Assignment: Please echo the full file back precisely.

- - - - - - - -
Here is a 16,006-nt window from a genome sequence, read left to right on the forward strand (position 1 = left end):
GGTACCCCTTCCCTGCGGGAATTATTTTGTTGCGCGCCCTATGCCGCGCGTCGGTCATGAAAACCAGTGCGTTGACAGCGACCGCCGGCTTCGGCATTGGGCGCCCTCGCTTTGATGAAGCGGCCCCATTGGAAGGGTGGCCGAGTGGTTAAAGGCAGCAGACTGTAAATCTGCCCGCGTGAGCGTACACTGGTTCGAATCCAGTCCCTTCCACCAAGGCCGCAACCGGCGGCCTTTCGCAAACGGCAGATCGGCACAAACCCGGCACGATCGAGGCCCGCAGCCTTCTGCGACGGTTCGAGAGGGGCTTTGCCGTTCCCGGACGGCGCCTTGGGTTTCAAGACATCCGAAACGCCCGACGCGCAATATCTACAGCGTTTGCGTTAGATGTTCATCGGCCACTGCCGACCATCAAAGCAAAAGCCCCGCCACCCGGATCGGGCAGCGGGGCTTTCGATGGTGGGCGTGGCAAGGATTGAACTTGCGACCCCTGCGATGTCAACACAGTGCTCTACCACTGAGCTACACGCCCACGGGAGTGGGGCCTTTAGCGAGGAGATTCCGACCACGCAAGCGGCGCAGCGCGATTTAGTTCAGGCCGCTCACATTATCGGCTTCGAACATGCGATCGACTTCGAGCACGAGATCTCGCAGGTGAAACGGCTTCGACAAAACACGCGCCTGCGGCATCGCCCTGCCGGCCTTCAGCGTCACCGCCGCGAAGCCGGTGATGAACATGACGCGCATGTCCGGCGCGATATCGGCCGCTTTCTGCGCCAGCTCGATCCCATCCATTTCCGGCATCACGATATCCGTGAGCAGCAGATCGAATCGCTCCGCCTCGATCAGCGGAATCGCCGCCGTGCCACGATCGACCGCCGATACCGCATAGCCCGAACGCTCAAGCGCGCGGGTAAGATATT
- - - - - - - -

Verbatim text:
Here is a 16,006-nt window from a genome sequence, read left to right on the forward strand (position 1 = left end):
GGTACCCCTTCCCTGCGGGAATTATTTTGTTGCGCGCCCTATGCCGCGCGTCGGTCATGAAAACCAGTGCGTTGACAGCGACCGCCGGCTTCGGCATTGGGCGCCCTCGCTTTGATGAAGCGGCCCCATTGGAAGGGTGGCCGAGTGGTTAAAGGCAGCAGACTGTAAATCTGCCCGCGTGAGCGTACACTGGTTCGAATCCAGTCCCTTCCACCAAGGCCGCAACCGGCGGCCTTTCGCAAACGGCAGATCGGCACAAACCCGGCACGATCGAGGCCCGCAGCCTTCTGCGACGGTTCGAGAGGGGCTTTGCCGTTCCCGGACGGCGCCTTGGGTTTCAAGACATCCGAAACGCCCGACGCGCAATATCTACAGCGTTTGCGTTAGATGTTCATCGGCCACTGCCGACCATCAAAGCAAAAGCCCCGCCACCCGGATCGGGCAGCGGGGCTTTCGATGGTGGGCGTGGCAAGGATTGAACTTGCGACCCCTGCGATGTCAACACAGTGCTCTACCACTGAGCTACACGCCCACGGGAGTGGGGCCTTTAGCGAGGAGATTCCGACCACGCAAGCGGCGCAGCGCGATTTAGTTCAGGCCGCTCACATTATCGGCTTCGAACATGCGATCGACTTCGAGCACGAGATCTCGCAGGTGAAACGGCTTCGACAAAACACGCGCCTGCGGCATCGCCCTGCCGGCCTTCAGCGTCACCGCCGCGAAGCCGGTGATGAACATGACGCGCATGTCCGGCGCGATATCGGCCGCTTTCTGCGCCAGCTCGATCCCATCCATTTCCGGCATCACGATATCCGTGAGCAGCAGATCGAATCGCTCCGCCTCGATCAGCGGAATCGCCGCCGTGCCACGATCGACCGCCGATACCGCATAGCCCGAACGCTCAAGCGCGCGGGTAAGATATT